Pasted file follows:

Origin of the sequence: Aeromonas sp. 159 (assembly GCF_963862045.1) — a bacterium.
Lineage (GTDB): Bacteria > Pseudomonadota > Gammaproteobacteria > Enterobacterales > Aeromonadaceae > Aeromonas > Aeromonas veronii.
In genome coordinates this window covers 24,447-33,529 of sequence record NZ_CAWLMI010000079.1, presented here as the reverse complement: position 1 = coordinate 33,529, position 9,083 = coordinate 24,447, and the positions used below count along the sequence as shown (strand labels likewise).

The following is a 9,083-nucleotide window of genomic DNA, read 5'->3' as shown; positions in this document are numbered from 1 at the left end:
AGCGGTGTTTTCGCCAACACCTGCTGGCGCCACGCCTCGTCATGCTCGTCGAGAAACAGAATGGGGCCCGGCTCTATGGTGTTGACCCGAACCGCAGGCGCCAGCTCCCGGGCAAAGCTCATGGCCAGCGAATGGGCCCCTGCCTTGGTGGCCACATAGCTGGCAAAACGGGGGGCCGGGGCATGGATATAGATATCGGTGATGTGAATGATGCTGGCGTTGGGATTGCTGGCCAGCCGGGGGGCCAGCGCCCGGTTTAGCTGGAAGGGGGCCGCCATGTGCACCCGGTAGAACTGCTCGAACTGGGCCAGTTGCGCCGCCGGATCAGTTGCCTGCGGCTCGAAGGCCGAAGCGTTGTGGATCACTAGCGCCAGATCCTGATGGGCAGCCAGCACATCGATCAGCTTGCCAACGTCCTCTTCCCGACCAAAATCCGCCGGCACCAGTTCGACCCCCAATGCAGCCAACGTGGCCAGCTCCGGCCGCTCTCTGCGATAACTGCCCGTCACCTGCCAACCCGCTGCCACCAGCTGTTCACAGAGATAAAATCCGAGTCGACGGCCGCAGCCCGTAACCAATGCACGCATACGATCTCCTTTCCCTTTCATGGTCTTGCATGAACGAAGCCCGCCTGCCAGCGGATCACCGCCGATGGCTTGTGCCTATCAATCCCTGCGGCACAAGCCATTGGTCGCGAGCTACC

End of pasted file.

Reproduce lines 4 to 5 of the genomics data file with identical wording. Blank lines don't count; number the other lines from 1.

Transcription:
The following is a 9,083-nucleotide window of genomic DNA, read 5'->3' as shown; positions in this document are numbered from 1 at the left end:
AGCGGTGTTTTCGCCAACACCTGCTGGCGCCACGCCTCGTCATGCTCGTCGAGAAACAGAATGGGGCCCGGCTCTATGGTGTTGACCCGAACCGCAGGCGCCAGCTCCCGGGCAAAGCTCATGGCCAGCGAATGGGCCCCTGCCTTGGTGGCCACATAGCTGGCAAAACGGGGGGCCGGGGCATGGATATAGATATCGGTGATGTGAATGATGCTGGCGTTGGGATTGCTGGCCAGCCGGGGGGCCAGCGCCCGGTTTAGCTGGAAGGGGGCCGCCATGTGCACCCGGTAGAACTGCTCGAACTGGGCCAGTTGCGCCGCCGGATCAGTTGCCTGCGGCTCGAAGGCCGAAGCGTTGTGGATCACTAGCGCCAGATCCTGATGGGCAGCCAGCACATCGATCAGCTTGCCAACGTCCTCTTCCCGACCAAAATCCGCCGGCACCAGTTCGACCCCCAATGCAGCCAACGTGGCCAGCTCCGGCCGCTCTCTGCGATAACTGCCCGTCACCTGCCAACCCGCTGCCACCAGCTGTTCACAGAGATAAAATCCGAGTCGACGGCCGCAGCCCGTAACCAATGCACGCATACGATCTCCTTTCCCTTTCATGGTCTTGCATGAACGAAGCCCGCCTGCCAGCGGATCACCGCCGATGGCTTGTGCCTATCAATCCCTGCGGCACAAGCCATTGGTCGCGAGCTACC